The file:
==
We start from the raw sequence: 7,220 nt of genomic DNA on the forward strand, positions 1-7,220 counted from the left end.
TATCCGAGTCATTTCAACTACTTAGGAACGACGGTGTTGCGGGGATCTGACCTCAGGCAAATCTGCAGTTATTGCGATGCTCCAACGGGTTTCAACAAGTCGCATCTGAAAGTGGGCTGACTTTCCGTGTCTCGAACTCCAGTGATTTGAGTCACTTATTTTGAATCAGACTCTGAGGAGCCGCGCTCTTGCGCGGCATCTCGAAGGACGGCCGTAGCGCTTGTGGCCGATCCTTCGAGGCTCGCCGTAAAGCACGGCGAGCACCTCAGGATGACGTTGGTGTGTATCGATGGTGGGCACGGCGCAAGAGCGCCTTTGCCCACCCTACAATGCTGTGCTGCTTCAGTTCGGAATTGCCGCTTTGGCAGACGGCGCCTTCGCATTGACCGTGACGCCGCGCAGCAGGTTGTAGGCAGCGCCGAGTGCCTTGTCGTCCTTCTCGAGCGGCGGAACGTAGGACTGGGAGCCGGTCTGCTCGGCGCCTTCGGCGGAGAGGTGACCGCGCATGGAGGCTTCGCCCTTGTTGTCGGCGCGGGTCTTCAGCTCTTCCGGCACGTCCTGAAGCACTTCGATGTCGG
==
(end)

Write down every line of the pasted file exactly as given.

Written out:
We start from the raw sequence: 7,220 nt of genomic DNA on the forward strand, positions 1-7,220 counted from the left end.
TATCCGAGTCATTTCAACTACTTAGGAACGACGGTGTTGCGGGGATCTGACCTCAGGCAAATCTGCAGTTATTGCGATGCTCCAACGGGTTTCAACAAGTCGCATCTGAAAGTGGGCTGACTTTCCGTGTCTCGAACTCCAGTGATTTGAGTCACTTATTTTGAATCAGACTCTGAGGAGCCGCGCTCTTGCGCGGCATCTCGAAGGACGGCCGTAGCGCTTGTGGCCGATCCTTCGAGGCTCGCCGTAAAGCACGGCGAGCACCTCAGGATGACGTTGGTGTGTATCGATGGTGGGCACGGCGCAAGAGCGCCTTTGCCCACCCTACAATGCTGTGCTGCTTCAGTTCGGAATTGCCGCTTTGGCAGACGGCGCCTTCGCATTGACCGTGACGCCGCGCAGCAGGTTGTAGGCAGCGCCGAGTGCCTTGTCGTCCTTCTCGAGCGGCGGAACGTAGGACTGGGAGCCGGTCTGCTCGGCGCCTTCGGCGGAGAGGTGACCGCGCATGGAGGCTTCGCCCTTGTTGTCGGCGCGGGTCTTCAGCTCTTCCGGCACGTCCTGAAGCACTTCGATGTCGG